Fishing Conservation photo

At a time when the U.S. government is being asked to do more with less, conservationists all over the country are doing more without waiting to be asked. These efforts were recognized at the sixth annual Heroes of Conservation awards gala, sponsored by Field & Stream and Toyota. “It’s a critical time, budgets are tight, and it is possible that essential projects to restore and protect America’s wildlife and lands will be shelved due to lack of funds,” F&S Editor Anthony Licata said at the Washington, D.C. event. “But there is hope. We are humbled by and incredibly grateful to people like our heroes, who are willing to work even when there isn’t a budget.”

David Ramsey of Unicoi, Tenn., was named Field & Stream‘s Conservation Hero of the Year for his extraordinary effort in securing the 10,000-acre Rocky Fork Watershed for public use as a wildlife management area. “I am completely overwhelmed by this award and this event,” said Ramsey.

Ramsey spent 15 years brokering relationships between sportsmen’s groups, government officials, and conservation organizations to permanently protect the Tennessee watershed for public use. A sporting-goods store manager and wildlife photographer, he used his photographs of the pristine mountain land in presentations about its heritage in an effort to grip listeners. With the help of the Conservation Fund, Ramsey’s efforts finally paid off. The land was purchased away from developers, and people are using it the same way they always have.

The ceremony honored seven finalists for their efforts to salvage river and forest ecosystems, educate local youth, and manage natural resources that impact game.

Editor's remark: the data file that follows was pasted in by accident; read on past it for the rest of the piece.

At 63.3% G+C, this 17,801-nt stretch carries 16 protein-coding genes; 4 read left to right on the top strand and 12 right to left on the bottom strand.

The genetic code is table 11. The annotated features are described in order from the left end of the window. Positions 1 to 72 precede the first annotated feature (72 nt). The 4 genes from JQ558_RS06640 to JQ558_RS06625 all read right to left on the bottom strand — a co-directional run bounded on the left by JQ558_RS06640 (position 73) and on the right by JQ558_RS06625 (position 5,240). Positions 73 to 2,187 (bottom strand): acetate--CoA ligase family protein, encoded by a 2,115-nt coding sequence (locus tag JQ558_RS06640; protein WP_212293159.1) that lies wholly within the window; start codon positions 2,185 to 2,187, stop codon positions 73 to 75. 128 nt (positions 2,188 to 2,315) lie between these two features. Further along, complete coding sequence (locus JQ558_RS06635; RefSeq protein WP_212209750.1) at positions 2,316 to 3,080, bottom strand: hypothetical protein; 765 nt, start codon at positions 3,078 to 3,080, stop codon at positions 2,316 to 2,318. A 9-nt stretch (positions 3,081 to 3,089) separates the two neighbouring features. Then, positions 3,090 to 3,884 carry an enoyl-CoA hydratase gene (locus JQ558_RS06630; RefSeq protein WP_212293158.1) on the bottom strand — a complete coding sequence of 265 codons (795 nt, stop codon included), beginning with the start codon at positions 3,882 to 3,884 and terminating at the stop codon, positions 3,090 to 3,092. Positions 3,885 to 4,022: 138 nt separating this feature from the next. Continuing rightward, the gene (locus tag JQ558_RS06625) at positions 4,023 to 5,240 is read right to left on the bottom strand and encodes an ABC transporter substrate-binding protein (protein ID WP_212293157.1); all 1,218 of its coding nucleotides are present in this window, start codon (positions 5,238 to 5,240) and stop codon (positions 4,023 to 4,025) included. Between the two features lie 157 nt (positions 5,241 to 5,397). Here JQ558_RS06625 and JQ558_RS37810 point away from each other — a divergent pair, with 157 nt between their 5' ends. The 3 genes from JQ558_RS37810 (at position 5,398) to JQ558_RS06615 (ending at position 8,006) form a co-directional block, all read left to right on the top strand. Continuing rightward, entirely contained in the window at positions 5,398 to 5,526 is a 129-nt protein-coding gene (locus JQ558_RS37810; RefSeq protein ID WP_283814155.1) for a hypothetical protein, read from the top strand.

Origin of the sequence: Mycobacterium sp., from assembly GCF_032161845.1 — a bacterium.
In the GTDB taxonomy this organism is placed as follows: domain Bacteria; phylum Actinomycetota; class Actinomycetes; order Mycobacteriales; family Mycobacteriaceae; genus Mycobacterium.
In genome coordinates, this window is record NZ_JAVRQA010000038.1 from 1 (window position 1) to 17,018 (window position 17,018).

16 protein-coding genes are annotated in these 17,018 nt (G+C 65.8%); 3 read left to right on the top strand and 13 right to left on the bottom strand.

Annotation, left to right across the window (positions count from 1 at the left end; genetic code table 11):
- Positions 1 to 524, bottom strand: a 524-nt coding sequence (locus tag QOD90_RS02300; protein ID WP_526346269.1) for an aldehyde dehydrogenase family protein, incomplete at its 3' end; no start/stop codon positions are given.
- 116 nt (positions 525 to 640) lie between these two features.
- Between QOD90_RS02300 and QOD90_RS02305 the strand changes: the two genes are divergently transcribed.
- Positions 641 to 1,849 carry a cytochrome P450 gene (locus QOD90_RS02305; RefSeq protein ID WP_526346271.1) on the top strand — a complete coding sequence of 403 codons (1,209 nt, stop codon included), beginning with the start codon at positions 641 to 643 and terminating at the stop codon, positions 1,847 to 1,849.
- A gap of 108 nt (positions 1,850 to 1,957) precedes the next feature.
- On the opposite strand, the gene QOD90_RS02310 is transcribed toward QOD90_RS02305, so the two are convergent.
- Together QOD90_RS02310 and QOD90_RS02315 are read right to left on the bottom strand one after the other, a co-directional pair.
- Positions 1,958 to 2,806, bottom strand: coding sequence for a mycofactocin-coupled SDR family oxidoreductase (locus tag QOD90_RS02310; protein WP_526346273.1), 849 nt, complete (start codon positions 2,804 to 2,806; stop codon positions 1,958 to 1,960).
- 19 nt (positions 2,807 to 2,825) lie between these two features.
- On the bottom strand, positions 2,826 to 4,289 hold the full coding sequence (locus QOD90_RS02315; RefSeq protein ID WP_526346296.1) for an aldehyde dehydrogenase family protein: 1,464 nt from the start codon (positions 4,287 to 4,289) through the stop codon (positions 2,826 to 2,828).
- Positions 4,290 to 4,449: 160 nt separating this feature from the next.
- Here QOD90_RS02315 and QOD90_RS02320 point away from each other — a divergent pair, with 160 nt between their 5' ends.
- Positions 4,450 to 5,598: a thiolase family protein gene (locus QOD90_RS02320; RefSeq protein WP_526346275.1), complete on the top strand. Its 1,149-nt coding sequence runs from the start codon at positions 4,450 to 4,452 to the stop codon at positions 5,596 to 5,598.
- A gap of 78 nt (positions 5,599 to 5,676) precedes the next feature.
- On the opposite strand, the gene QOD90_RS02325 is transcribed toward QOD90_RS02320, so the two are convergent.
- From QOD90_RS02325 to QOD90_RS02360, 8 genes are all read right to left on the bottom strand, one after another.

Secretary of the U.S. Interior Ken Salazar was a surprise guest at the gala, taking the podium to point out that volunteerism is the backbone of conservation in the outdoors.

Dan Ashe, the Director of the U.S. Fish and Wildlife Service, was a speaker at the event, thanking the finalists for their extraordinary contributions to their communities. He also lauded the Hero for a Day volunteer program, which took place in six locations across the country this spring.

The awards were hosted by chart-topping country music singer Craig Morgan, who also hosts All Access Outdoors on Outdoor Channel. “The conservation work of these heroes paints all outdoorsmen in a positive light,” he says. “People don’t realize the environmental impact hunters and fishermen have, not to mention the financial impact. It’s important that we as conservationists continue to get involved and educate the community on what we bring to the table.” Morgan is involved with the National Wild Turkey Foundation, Rocky Mountain Elk Foundation, and the Whitetail Institute. He ended the night with an acoustic set of hits and a preview of his yet-to-be-released new album, including the single “This Ole Boy.”

Each Hero of the Year finalist received a check for $5,000 to contribute to their projects, and Ramsey was also awarded the grand prize: a new Toyota Tundra.